For Mary J. Moss, watching her transgender son start to date has taught her than she, too, can take of her masks.
My first date, at age 16, told me he had a record. It was not an old vinyl record like our parents played on record players; it was a criminal record. He was 17 and Puerto Rican. His name was Milton, and he was sweet, but he had a secret he couldn’t keep in. He’d been with his friends in New York City when an older man had yelled at them and called them “spics,” which is a derogatory term for someone who is of Latin decent. It had infuriated them, so they’d beaten up this old man and his adult son, who’d been with him. But they hadn’t just beaten him up; they’d beaten him to death. Milton said the old man’s son had identified Milton, who was only 14 at the time. Milton had gone to juvenile detention for three years for manslaughter and had just gotten out. I must admit I thought about dating him still, because he had been honest with me, and he seemed so sweet, but I don’t believe in violence of any kind for any reason, so I just couldn’t get past it. This first date would foreshadow my dismal dating future.
We all wear masks every day. We smile at the boss we would prefer to frown at. We embellish our experience in job interviews. We say we are doing great to passersby who ask how we are even though we may be feeling very sad. We take on that one favor for a friend and act as if it’s no bother even though we are bogged down at work. But we never wear masks more than we do in dating.
Bars are not my scene, so, for dating, I have resorted to the mask to match all masks: online dating. It is a strange experience. You will find a large dating pool, but what is real and what is fake? Everyone on an online dating site boasts about how ambitious they are and how accomplished they are. They claim to work out regularly. They claim have “little baggage” and to be carefree. They all enjoy long walks on the beach and traveling. They all post glamorous photos and seem to be perfect until you meet them. The thing is that no one is perfect, and we all have some baggage. I have a whole truckload myself, and I refuse to wear a mask in that regard.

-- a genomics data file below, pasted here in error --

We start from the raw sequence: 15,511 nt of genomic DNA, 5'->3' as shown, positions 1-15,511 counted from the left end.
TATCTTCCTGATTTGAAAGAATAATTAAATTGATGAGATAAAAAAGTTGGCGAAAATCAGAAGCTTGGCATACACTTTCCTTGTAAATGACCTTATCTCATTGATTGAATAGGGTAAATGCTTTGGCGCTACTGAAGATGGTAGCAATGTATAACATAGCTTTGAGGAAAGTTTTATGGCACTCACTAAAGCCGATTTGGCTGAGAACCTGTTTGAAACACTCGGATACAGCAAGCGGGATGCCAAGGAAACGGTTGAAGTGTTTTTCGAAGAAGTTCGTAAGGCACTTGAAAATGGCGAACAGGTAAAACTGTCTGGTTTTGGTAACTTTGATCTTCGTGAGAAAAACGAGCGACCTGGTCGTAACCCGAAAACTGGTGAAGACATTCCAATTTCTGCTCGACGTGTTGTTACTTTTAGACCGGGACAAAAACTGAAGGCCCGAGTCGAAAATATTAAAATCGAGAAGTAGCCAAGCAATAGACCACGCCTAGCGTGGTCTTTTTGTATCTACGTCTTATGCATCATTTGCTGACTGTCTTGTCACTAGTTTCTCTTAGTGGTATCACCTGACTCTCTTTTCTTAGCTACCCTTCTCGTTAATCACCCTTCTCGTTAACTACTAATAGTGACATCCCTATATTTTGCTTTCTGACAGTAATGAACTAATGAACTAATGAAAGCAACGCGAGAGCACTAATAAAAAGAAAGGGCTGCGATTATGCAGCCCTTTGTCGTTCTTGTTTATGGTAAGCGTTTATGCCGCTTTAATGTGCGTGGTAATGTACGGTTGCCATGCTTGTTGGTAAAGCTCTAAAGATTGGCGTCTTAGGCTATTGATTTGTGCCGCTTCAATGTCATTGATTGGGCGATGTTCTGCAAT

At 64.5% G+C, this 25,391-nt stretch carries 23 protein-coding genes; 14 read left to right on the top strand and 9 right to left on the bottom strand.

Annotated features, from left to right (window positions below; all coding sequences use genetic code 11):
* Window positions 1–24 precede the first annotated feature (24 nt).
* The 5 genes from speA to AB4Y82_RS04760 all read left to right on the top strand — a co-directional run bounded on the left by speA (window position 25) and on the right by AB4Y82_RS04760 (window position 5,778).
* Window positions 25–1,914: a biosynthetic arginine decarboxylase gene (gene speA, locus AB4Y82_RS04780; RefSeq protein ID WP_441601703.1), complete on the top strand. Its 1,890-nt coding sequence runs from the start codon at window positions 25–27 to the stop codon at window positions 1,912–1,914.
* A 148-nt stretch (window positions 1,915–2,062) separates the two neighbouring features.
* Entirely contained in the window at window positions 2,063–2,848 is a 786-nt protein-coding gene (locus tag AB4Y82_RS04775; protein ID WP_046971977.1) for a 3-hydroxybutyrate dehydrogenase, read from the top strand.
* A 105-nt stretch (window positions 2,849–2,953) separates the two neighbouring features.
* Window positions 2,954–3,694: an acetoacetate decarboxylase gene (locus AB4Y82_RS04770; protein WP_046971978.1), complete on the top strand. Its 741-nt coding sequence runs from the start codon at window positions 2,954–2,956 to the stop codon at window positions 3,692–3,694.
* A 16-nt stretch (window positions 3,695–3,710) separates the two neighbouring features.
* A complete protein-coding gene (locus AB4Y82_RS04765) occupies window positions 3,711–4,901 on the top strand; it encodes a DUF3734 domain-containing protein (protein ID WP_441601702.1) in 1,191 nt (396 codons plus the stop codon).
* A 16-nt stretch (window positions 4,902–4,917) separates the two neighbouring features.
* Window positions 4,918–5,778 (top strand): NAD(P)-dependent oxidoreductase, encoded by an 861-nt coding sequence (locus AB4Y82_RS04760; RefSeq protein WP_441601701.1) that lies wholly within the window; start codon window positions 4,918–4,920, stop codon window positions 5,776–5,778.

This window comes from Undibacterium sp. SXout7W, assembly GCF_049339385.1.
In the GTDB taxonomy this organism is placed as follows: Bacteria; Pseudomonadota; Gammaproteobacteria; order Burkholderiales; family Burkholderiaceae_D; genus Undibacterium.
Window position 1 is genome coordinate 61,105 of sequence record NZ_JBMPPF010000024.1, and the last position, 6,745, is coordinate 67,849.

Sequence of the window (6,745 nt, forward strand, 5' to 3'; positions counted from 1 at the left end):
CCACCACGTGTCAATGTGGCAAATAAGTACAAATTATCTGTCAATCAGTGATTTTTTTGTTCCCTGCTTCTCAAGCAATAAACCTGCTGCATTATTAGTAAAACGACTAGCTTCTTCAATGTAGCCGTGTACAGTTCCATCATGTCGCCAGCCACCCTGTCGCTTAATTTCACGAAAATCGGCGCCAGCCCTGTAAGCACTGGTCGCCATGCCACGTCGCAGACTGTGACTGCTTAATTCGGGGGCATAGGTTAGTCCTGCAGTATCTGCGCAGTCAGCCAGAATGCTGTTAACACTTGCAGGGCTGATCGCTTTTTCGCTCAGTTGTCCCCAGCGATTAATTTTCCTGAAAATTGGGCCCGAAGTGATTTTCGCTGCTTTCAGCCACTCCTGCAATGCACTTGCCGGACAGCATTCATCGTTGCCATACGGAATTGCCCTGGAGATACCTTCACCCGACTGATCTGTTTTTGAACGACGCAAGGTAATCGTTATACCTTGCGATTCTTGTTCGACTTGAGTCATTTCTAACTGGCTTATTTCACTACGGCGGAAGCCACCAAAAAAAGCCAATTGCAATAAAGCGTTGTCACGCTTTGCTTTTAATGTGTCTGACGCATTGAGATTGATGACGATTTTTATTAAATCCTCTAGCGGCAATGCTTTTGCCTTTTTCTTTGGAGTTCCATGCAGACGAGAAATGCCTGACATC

My first dilemma in dating is when to tell someone online that I am physically disabled. My disability isn’t something I am ashamed of or something I could hide even if I wanted to. I am proud of all the obstacles I have faced and conquered, but potential dating partners don’t always see it that way. When first mentioning my disability in an email to a dating partner, I try to make a joke of it. I say something like, “I am physically disabled, and my disability is noticeable. I am proud of my disability and wouldn’t change it, but I am afraid running marathons is out of the question.” Some guys laugh at this and have no issue with it. Other guys take the marathon metaphor seriously and run far away in the opposite direction. One time I met up with a guy I hadn’t told ahead of time, and I quickly regretted it. We met at a restaurant, and when he saw how noticeable my disability is, he actually yelled, “Well, this isn’t going to work! I love physical activity like skiing!” Instead of crawling under my table and pretending not to know him (who am I kidding? I couldn’t physically get under the table if I wanted to!), I sat with him and ate dinner. I did make the best of it by slipping the hot waiter a note after dinner saying, “You were the best part of my date,” and leaving my phone number. I never heard from the hottie or the rude date, but I got a chuckle out of it nonetheless.